Vim 8 was released today and the release notes mentions a new "package" feature. What is it and how should I use it?

Most importantly, does it replace the good old plugin managers?

  • 1
    Anyone interested in contributing an answer, might want to take the approach of "most plugins will have instructions for using Pathogen, here's how you translate those instruction to the native package manager". If I figure it out, I'' come back and an answer. Until then the answer by @klaus vi.stackexchange.com/a/18526/10672 is an underrated stand in. ❤️ this community! Commented May 9, 2021 at 18:29

4 Answers 4


First of all, the relevant documentation can be found with :h packages on the newly compiled Vim8 version and here on Github.

A first important note is about the vocabulary: In Vim8 a package is defined like this:

A Vim package is a directory that contains one or more plugins.

This means that the new package manager was created to help users manage all of their plugins in the same archive. The doc lists the following advantages:

  • A package can be downloaded as an archive and unpacked in its own directory. Thus the files are not mixed with files of other plugins. That makes it easy to update and remove.

  • A package can be a git, mercurial, etc. repository. That makes it really easy to update.

  • A package can contain multiple plugins that depend on each other.

  • A package can contain plugins that are automatically loaded on startup and ones that are only loaded when needed with :packadd.

So the idea is to create a folder containing all of the plugins with the following structure:


The emplacement of the folder is defined by the option packpath (See :h 'packpath').

Note the importance of the structure of your folder:

  • The start folder contains plugins which will be loaded automatically on startup.
  • The opt folder contains "optional" plugins, loaded with the packadd command.
  • The subfolders (plugin, autoload, doc,...) are the ones you're used to in the plugins.

Here is a recap of the folders:

start/foobar/plugin/foo.vim     " always loaded, defines commands
start/foobar/plugin/bar.vim     " always loaded, defines commands
start/foobar/autoload/foo.vim   " loaded when foo command used
start/foobar/doc/foo.txt        " help for foo.vim
start/foobar/doc/tags           " help tags
opt/fooextra/plugin/extra.vim   " optional plugin, defines commands
opt/fooextra/autoload/extra.vim " loaded when extra command used
opt/fooextra/doc/extra.txt      " help for extra.vim
opt/fooextra/doc/tags           " help tags

Once these files are in the right place, opening Vim will load the plugins in start and make the ones in opt available with :packadd.

Now, can this feature replace the existing plugin managers?

Disclaimer: This part may be a little bit opinionated.

I think the approach of this new package manager is really different than the one of the plugins managers we were used to because it is made to manage one (or several) archive(s) containing some plugins.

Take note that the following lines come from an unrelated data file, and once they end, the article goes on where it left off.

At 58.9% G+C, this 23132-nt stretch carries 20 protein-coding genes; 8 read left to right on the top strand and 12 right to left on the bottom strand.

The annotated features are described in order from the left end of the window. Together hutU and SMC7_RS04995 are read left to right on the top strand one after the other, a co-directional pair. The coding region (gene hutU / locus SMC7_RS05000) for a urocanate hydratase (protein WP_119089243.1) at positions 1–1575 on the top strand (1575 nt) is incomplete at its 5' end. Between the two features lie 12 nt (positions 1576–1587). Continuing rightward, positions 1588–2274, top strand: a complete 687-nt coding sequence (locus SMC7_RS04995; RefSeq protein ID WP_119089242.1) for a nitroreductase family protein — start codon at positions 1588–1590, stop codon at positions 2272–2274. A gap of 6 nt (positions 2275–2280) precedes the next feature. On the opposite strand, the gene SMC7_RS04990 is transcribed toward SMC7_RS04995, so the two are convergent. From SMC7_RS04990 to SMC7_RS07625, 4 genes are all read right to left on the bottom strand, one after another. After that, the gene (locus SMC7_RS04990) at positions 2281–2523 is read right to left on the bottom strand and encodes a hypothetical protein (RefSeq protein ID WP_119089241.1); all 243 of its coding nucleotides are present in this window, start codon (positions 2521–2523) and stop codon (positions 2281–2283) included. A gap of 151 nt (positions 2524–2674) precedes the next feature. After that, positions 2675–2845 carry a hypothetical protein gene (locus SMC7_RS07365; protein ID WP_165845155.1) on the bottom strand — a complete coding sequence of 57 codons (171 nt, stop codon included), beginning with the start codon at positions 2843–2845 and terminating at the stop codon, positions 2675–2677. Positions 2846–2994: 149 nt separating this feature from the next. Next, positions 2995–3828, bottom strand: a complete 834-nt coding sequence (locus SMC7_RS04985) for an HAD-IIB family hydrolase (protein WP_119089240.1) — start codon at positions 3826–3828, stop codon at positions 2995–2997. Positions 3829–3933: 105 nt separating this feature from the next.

Out of the box, the package manager doesn't provide features to update your plugins one-by-one, to fetch them automatically from a Github address or to select the plugins you want to enable/disable.

I'm not sure it will be really convenient to use it out of the box (especially because handling nested version control repositories can be a painful task) but maybe this is the occasion to make plugin managers more efficient?

Now it is also possible to imagine moving the existing plugins to adopt the structure required by the package manager and to manage them directly from the file system. Maybe some wrapper will be created to use this new feature.

EDIT As suggested by @Sato Katsura here is a note about the helptags command. The Vim8 commit introduced two line in the helptag doc:

:helpt[ags] [++t] {dir}

Generate the help tags file(s) for directory {dir}.
When {dir} is ALL then all "doc" directories in 'runtimepath' will be used.

Which means that the new package manager ease the generation of the helptags put in the user archive. With the single command :helptags ALL all the helptags are generated.

  • 14
    Good summary. The package feature is meant to finally put an end to vimballs and the related dinosaurs, not to compete with the modern plugin managers. It's a viable replacement for pathogen, provided that you don't rely on pathogen's more obscure features. It makes no attempt to replace, say, Vundle. The concept of package as a collection of plugins is well thought-out and potentially useful, but I fear nobody will use it because the modern plugin managers don't support it. And plugin managers won't support it because nobody uses it. It's a bit of a chicken-and-egg problem. Commented Sep 12, 2016 at 17:08
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    Unrelated: you might want to add a note about :helptags ALL. Commented Sep 12, 2016 at 17:08
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    @Sato thanks for the note about the vimballs: as I never use them I didn't even though about it but now that you mention it it seems pretty obvious. I agree with you about the "nobody will use it" note I'm not really optimistic about that. For the :helptag ALL I'll have a look and add it, thanks for the suggestion!